In the USA, the Golden Age was the age of social mimicry and conservatism, widespread racial discrimination, and gender inequality. When it comes to politics, it is often forgotten that during the Golden Age, France was basically twice on the edge of a civil war: during the Algerian war and in 1968. Spain, Portugal, and Greece were ruled by quasi-fascist regimes. Terrorism of RAF and Brigate Rosse came in the 1970s. Finally, if these years were so good and “ethical” why did we have the universal 1968 rebellion, from Paris to Detroit?

That imagined world never was, and we are utterly unlikely to return to it; not only because it never was but because the current world is entirely different. Collier overlooks that the world of his youth to which he wants people to return was the world of enormous income differences between the rich world and the Third World. It is for that reason that the English working class could (as he writes) feel very proud and superior to the people in the rest of the world. They cannot feel so proud and superior now because other nations are catching up. Implicitly, regaining self-respect for the English working class requires a return to such worldwide stratification of incomes.

The book is thus built on the quicksand of a world that did not exist, will not exist, and on a methodology that I find wanting. 2020s will not be the imagined 1945, however loudly we clamor for it. But this does not mean that the analyses of current problems and the recommendations are wrong. Many of them are very good. So I will turn to them next.

Tuesday, July 30, 2019

History without ideology. A review of Robert Bickers’ “Out of China”

This is not a book about Chinese history as such. It is a book about foreign incursions in China, and, as the title says, about how China managed to get foreigners out. Or in more neutral terms,  it is a book about the interaction between China and the rest of the world. But since China is one of the very few major countries whose recent internal history can be basically recounted as the history of its relationship with the rest of the world, Robert Bickers’ “Out Of China: How the Chinese ended the era of Western Domination” soon becomes a book on Chinese history, from the Versailles Peace Agreement in 1919 which provoked the May Fourth movement to the retrocession of Hong Kong.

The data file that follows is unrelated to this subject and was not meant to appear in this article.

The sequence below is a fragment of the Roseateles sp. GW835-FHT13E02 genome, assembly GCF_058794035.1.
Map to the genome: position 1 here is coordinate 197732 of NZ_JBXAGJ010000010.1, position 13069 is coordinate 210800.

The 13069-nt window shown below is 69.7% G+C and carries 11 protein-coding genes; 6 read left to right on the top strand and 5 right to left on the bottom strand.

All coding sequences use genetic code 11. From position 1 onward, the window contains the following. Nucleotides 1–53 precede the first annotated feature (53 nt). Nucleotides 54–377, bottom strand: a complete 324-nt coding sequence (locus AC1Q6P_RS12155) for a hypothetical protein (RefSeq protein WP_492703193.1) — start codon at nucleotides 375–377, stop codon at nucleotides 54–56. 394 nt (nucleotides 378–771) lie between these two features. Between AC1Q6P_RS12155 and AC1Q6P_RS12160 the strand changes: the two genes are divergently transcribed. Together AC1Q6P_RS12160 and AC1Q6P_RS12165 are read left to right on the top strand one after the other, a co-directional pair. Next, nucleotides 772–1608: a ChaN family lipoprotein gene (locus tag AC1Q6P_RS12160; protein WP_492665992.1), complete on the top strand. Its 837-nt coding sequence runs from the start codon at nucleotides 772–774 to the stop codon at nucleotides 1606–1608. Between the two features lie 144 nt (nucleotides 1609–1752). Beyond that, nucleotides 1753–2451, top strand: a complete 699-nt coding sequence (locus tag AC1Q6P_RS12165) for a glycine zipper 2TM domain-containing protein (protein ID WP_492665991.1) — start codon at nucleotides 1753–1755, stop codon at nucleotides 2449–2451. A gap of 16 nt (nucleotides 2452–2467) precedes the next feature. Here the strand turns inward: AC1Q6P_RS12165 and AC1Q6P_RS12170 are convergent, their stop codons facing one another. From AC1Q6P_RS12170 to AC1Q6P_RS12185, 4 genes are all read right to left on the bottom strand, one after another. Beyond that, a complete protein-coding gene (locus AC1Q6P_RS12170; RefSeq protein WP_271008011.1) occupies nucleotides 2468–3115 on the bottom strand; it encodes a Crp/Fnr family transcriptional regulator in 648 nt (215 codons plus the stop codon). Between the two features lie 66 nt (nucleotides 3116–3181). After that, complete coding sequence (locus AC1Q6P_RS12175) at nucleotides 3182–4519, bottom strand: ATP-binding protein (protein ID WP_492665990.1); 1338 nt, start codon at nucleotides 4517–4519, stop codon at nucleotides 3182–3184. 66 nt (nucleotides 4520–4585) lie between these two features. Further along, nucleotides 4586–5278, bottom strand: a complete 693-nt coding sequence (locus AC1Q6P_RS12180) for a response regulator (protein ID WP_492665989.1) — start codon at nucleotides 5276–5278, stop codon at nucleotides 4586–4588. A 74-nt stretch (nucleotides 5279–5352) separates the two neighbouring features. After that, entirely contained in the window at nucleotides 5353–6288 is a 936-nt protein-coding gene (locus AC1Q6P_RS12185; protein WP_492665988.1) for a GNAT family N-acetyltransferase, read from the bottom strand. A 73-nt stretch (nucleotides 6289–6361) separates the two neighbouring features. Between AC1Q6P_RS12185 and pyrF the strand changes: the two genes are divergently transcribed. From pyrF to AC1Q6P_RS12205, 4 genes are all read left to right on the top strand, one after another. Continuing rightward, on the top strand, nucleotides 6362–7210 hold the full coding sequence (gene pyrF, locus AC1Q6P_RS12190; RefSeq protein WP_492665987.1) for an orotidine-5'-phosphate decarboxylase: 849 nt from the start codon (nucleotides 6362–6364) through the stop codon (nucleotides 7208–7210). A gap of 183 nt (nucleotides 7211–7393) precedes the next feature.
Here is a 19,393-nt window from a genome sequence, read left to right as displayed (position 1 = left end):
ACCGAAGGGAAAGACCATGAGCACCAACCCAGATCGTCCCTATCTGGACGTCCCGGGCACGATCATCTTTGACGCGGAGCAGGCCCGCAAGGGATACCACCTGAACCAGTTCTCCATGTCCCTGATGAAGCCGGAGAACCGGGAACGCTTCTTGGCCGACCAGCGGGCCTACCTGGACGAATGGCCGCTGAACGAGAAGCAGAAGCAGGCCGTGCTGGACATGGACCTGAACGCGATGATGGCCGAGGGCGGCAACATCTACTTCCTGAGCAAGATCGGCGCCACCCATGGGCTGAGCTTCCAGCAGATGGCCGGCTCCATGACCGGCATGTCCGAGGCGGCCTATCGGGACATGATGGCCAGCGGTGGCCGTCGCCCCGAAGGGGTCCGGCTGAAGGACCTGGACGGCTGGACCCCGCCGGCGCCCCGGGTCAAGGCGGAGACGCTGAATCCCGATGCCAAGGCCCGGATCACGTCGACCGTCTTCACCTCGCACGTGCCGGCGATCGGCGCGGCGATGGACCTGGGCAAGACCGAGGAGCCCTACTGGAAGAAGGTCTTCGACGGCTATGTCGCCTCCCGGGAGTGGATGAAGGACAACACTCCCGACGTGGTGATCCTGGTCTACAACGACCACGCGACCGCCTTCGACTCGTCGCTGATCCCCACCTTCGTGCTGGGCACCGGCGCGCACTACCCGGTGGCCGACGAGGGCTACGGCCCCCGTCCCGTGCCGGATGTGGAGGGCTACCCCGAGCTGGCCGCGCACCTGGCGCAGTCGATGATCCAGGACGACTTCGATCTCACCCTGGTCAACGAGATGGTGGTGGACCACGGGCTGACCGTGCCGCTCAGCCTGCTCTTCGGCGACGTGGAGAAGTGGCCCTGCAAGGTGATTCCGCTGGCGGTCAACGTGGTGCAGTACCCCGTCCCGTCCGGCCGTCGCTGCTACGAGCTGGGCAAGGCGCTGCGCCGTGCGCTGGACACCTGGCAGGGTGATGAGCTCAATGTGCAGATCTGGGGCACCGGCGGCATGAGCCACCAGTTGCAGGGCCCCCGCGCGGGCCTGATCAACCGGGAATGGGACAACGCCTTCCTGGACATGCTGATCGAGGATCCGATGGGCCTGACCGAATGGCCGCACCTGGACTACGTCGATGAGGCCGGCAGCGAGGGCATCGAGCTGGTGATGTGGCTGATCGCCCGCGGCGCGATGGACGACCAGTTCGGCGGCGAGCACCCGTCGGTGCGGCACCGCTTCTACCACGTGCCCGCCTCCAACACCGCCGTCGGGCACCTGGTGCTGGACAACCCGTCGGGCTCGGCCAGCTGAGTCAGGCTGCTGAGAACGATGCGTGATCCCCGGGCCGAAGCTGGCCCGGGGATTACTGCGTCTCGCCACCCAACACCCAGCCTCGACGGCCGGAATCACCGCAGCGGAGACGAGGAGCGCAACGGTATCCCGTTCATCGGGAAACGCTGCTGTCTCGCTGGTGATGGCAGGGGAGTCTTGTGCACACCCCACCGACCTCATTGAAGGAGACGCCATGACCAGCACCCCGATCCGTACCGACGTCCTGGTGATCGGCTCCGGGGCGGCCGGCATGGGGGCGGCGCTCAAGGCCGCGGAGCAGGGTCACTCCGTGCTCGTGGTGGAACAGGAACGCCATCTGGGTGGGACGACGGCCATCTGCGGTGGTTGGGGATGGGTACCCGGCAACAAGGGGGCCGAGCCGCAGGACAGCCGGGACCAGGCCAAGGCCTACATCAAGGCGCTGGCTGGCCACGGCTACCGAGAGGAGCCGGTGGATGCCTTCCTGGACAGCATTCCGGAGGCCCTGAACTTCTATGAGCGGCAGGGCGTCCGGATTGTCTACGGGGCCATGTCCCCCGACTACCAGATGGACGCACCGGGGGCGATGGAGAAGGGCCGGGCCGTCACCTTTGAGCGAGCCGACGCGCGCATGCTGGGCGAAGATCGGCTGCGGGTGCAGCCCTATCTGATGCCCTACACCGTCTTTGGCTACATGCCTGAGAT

The reason why China is different from other major countries in having its recent history linked with foreigners is that it was during most of that time either invaded by foreign troops, or had foreigners manage activities that are normally reserved for nationals (budget, trade policy, education); or because foreigners enjoyed extraterritorial status (could not be judged by Chinese courts), or because they ruled parts of the county, or finally because China had foreigners heavily involved in its life be it as humanitarian workers, missionaries, technical experts or military advisers. Because of such intimate connection between major powers and China, Chinese internal political history is as much a history of dealing with foreigners as it is about inter-Chinese politics. This cannot be said for any other major country: the United States, Great Britain, France, Germany or Russia. In their internal histories, the role of foreigners was minor or non-existent.

Bickers is teaching Chinese history at the University of Bristol and speaks the language. He has marshaled a huge number of references, both Chinese and Western (the latter almost entirely in English, which may be a limitation of the book) to describe these manifold relations between China and the rest of the world: from music and movies to jailing and executions.

The book covers all major events in China’s recent history:  May 4 movement, warlord-ruled republic, KMT-communist collaboration and its breakdown, the Japanese invasion, communist  conquest of power, the engagement of Soviet technical experts and their abrupt withdrawal, the Great Leap Forward and the Cultural Revolution.

The emphasis is always on China-foreign interactions. This means that some important historical episodes where issues or conflicts were mostly intra-Chinese are covered lightly: the KMT-CCP split and the 1927 Shanghai massacre are barely noted; the Long March is mentioned once; the Communist conquest in 1949 is considered only from the point of view of what it entailed for the international community living in China (especially in Shanghai), as is the Cultural Revolution.

There are two excellent chapters on how China was seen in the West, through popular publications and art exhibits. The 1935 London exhibition of Chinese historical artwork is singled out as a turning point in Western appreciation of China. The chapter deals also with the role of many self-appointed or KMT-hired “interpreters” of China to the West.  MGM film studio signed a memorandum of understanding with the Nationalist Government in 1934 as to how the film  version of Pearl Buck’s bestseller “The Good Earth” will be presented. China delegated several “controllers” to the set in Hollywood.